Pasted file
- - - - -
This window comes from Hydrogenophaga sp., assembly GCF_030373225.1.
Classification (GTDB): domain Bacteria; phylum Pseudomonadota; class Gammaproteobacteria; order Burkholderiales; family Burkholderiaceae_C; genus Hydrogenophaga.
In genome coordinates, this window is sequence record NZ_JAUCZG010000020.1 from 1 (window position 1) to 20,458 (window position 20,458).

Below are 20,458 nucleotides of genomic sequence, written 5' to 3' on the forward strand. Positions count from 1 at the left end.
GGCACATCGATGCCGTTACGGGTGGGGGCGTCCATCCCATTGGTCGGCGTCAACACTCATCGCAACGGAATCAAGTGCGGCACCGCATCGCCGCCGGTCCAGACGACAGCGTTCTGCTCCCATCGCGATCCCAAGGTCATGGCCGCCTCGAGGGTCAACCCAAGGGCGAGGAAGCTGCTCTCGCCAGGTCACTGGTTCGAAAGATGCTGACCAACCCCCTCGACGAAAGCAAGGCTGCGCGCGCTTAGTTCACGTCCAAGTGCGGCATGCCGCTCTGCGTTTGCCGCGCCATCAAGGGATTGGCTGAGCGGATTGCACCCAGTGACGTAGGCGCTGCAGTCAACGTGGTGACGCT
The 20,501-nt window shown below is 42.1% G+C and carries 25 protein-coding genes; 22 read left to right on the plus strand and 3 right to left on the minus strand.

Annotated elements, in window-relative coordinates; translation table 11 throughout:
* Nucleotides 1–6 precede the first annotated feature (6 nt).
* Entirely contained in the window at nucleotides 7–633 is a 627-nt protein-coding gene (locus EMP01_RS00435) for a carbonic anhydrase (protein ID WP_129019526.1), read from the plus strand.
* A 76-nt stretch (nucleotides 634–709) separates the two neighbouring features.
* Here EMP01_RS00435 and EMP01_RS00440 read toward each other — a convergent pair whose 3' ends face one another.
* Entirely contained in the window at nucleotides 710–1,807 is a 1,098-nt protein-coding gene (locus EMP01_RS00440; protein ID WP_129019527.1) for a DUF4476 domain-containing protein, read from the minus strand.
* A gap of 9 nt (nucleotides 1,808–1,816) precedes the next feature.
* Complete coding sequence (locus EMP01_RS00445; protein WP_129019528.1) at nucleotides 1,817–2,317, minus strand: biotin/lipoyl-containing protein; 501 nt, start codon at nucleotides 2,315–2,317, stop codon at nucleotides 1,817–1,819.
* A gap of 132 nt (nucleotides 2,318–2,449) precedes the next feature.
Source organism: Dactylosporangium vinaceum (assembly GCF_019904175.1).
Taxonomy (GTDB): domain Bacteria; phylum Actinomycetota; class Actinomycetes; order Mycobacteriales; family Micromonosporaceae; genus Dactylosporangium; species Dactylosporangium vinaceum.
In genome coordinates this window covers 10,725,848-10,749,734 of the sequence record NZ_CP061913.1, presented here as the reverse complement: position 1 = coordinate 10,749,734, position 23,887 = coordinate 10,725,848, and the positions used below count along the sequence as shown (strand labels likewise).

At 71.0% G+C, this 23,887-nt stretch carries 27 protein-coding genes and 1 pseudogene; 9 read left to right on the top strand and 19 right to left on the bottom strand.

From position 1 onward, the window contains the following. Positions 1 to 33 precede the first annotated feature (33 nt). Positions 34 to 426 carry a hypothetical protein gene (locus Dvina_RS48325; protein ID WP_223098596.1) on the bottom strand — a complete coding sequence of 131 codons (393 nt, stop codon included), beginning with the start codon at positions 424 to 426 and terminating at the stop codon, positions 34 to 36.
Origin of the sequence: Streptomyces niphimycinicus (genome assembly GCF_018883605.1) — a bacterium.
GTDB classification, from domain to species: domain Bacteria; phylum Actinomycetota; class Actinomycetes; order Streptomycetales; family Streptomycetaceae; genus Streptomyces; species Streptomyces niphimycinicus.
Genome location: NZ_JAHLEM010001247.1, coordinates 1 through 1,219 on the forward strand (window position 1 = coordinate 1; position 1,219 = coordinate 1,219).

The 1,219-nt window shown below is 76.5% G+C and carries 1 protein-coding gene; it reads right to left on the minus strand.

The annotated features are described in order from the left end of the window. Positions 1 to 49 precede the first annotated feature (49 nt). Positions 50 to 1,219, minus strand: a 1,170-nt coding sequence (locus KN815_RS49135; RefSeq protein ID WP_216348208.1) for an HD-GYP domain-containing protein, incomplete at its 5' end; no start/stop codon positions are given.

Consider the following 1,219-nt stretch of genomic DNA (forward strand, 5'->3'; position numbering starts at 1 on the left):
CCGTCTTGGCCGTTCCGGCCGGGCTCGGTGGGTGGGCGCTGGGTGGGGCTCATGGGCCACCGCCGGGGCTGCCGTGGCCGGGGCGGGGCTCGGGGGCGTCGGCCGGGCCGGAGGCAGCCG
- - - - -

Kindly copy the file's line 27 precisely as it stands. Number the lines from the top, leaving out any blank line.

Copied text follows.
CCGTCTTGGCCGTTCCGGCCGGGCTCGGTGGGTGGGCGCTGGGTGGGGCTCATGGGCCACCGCCGGGGCTGCCGTGGCCGGGGCGGGGCTCGGGGGCGTCGGCCGGGCCGGAGGCAGCCG